I was sceptical about The Righteous Men from the moment I read the strapline across the top: “The Greatest Challenger To Dan Brown’s Crown”.
Aw, shite. Not another Da Vinci Code rip-off.
The plot centers around Will Monroe, a rookie journalist at the New York Times whose wife is inexplicably kidnapped while he’s out obsessively working on a story. As he desperately tries to find and save his wife, he also needs to work out what the connection is between two unrelated murders he covered recently.
Interestingly, Will’s investigations lead him to an Hassidic neighbourhood in New York where he finds his wife’s captors and is promptly given a hiding by them.
Just to confuse matters, Will starts receiving cryptic clues by text message that seem to be guiding him. With the help of the text messages and his hot ex-girlfriend, Will has to find his wife before time runs out.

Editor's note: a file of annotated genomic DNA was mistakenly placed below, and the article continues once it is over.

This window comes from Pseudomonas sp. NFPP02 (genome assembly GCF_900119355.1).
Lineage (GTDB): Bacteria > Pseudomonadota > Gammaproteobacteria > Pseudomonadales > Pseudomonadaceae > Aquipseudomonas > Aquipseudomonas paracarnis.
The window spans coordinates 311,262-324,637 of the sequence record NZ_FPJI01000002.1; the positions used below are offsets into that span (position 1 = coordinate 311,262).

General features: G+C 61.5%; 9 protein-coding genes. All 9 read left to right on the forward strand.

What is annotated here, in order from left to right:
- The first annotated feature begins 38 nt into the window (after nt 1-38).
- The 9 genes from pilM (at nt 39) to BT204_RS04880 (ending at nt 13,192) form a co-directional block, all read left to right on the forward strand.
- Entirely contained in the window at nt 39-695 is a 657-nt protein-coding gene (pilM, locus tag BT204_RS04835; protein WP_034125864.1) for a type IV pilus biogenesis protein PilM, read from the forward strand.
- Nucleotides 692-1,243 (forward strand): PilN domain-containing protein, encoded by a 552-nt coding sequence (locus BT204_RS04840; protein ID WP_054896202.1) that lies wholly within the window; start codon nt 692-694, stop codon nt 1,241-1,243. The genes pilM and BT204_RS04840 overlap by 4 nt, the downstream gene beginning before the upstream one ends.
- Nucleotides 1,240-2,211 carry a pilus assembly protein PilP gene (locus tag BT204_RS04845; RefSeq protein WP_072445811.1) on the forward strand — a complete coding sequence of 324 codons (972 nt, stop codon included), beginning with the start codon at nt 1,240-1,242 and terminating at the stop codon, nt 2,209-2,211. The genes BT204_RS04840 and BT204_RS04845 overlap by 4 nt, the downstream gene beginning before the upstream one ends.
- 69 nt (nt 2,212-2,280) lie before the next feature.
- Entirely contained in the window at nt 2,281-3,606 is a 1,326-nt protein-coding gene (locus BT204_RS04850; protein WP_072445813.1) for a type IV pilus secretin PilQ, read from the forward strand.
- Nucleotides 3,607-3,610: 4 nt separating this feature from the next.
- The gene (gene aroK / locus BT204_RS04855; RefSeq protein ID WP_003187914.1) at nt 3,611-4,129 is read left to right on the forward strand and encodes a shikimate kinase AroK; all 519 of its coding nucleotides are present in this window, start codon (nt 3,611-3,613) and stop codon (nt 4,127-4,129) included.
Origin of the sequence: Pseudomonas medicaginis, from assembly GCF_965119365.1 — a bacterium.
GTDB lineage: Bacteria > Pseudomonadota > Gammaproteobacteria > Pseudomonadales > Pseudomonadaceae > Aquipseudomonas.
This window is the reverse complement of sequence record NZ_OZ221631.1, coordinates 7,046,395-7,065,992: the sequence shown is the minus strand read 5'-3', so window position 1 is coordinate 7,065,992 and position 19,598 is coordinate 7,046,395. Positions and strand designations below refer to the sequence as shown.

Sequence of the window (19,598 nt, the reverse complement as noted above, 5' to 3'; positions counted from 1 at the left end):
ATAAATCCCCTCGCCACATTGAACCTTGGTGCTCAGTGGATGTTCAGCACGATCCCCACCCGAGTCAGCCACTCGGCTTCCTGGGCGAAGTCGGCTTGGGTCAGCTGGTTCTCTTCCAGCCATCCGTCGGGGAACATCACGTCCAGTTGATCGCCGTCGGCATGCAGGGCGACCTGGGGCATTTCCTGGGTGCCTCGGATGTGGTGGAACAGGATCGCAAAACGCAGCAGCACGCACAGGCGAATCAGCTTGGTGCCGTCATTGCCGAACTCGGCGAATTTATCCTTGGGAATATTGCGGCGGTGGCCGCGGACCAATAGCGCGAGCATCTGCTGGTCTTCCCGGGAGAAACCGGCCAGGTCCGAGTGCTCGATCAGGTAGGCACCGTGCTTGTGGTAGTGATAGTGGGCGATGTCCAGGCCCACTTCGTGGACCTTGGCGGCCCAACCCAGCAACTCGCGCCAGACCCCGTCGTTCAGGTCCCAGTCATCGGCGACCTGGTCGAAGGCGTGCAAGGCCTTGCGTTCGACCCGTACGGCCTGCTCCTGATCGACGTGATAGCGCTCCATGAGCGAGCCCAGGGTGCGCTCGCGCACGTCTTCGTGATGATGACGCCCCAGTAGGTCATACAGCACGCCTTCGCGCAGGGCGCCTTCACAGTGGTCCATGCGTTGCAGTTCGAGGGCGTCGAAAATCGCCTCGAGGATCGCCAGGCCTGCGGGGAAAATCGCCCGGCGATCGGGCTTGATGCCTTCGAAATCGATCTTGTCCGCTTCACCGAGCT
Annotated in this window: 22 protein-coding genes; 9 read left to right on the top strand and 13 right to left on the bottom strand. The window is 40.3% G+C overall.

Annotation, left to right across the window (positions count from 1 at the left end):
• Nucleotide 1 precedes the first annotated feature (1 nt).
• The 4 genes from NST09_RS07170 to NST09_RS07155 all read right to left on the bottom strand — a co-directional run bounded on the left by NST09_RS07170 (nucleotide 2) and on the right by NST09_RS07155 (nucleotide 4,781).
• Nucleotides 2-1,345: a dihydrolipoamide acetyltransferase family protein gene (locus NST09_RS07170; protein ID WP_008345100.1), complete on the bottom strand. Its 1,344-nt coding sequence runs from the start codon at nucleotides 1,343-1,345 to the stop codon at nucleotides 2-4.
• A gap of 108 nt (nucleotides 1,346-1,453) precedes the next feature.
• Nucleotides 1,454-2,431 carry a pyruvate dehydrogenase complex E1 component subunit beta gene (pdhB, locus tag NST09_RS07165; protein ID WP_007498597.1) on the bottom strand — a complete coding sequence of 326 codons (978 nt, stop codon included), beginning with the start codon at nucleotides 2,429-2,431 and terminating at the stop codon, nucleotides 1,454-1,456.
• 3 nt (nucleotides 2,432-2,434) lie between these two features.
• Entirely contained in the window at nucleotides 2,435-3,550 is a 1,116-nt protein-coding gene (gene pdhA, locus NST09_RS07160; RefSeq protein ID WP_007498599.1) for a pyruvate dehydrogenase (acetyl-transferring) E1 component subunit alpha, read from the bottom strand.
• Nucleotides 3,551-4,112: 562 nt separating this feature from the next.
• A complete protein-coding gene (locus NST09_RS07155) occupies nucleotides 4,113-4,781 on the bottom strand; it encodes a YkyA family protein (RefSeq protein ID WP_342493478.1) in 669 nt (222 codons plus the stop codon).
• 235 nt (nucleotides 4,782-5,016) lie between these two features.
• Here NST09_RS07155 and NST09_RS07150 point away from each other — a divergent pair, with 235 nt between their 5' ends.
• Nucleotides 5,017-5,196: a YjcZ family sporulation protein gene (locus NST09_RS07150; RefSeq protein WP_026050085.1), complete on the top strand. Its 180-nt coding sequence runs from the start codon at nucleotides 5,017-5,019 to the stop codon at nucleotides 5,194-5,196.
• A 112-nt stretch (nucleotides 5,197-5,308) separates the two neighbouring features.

To be fair, The Righteous Men beats the Da Vinci Code for more realistic characters. You can empathise with Will Monroe more than you could with Dan Brown’s characters. His back story is more developed and you find yourself thinking about how you’d react in the same situation. You can also see his conflicts whenever he has to call upon his former girlfriend for help in decoding the text messages he’s been receiving.
I would say for the first two thirds of the book, I was completely drawn in. The last third, I had started to guess at how the story would end. Let’s just say that the storyline takes a weird and wonderful flight of fancy and becomes completely detached from reality.
The increasingly bizarre events and ever more unlikely climax ruin the book in my opinion. I won’t spoil the ending here, but maybe we can discuss it in the comments. If you want to avoid spoilers, don’t go any further.